EERC’s New $3M Hydrogen Facility to Add 100 Jobs

Construction will be under way next week on the $3 million, 15,000-square-foot facility that will allow the Energy & Environmental Research Center (EERC) to capitalize on the tremendous growth in its hydrogen-related projects at the University of North Dakota (UND) National Center for Hydrogen Technology facility.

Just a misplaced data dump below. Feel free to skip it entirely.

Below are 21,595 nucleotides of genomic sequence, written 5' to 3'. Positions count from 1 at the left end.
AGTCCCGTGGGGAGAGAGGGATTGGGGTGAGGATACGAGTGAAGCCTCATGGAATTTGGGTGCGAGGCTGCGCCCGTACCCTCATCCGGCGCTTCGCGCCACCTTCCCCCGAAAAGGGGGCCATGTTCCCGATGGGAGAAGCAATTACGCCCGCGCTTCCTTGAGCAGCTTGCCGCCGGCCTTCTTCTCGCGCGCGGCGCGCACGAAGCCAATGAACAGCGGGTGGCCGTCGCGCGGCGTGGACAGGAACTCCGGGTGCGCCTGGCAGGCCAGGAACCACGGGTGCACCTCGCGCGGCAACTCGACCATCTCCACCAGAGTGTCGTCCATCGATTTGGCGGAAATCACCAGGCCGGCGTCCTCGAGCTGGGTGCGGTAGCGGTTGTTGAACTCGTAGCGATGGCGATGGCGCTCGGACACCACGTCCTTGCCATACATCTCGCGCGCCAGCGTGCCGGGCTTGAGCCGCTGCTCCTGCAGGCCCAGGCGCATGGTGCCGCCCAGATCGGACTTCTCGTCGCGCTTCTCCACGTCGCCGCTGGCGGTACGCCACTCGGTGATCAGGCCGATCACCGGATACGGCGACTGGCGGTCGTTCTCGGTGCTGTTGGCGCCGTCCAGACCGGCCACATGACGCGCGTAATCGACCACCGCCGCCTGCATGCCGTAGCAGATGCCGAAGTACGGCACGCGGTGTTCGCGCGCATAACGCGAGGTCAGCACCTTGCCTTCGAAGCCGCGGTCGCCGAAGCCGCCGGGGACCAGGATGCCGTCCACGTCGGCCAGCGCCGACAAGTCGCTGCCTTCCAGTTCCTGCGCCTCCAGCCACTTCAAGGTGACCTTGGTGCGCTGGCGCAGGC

The EERC will break ground on Monday, April 17, 2006, for the facility, which will significantly enhance strategic research, development, testing and commercialization of hydrogen and fuel cell technologies and result in 50 to 100 new, high-paying private sector equivalent jobs at the EERC. An additional 50 to 100 new private sector jobs in the greater Grand Forks region will also evolve as these projects progress. “This facility represents a significant partnership between the federal government, the state of North Dakota, the city of Grand Forks, private industry, and the EERC and provides a cornerstone to address the nation’s enormous challenge of developing new technologies that will guarantee our energy security for the long term,” said Gerald Groenewold, EERC Director. A 30-foot-high demonstration/testing area will be located inside the building, along with a staging area for vehicle demonstration, a fuel cell testing area, a high-temperature materials lab, and other individual labs for a variety of hydrogen production technologies. The building is being designed by Schoen & Associates. “This building will provide a specialized state-of-the-art facility to provide solutions for the world’s growing energy needs, while at the same time opportunities for regional economic growth,” said Associate Director for Research Tom Erickson. Funding for the facility is being provided by the North Dakota Centers of Excellence Commission, which awarded the EERC $2.5 million, and the city of Grand Forks, which provided $500,000 in matching funds. The EERC, designated the National Center for Hydrogen Technology by the U.S. Department of Energy (DOE) in November of 2004 in recognition of more than 50 years of hydrogen research involving fossil and renewable energy, has more than $20 million in current hydrogen contracts in place. An additional $20 million of near-term opportunities is in discussion with a variety of sponsors, for a total of $40 million.

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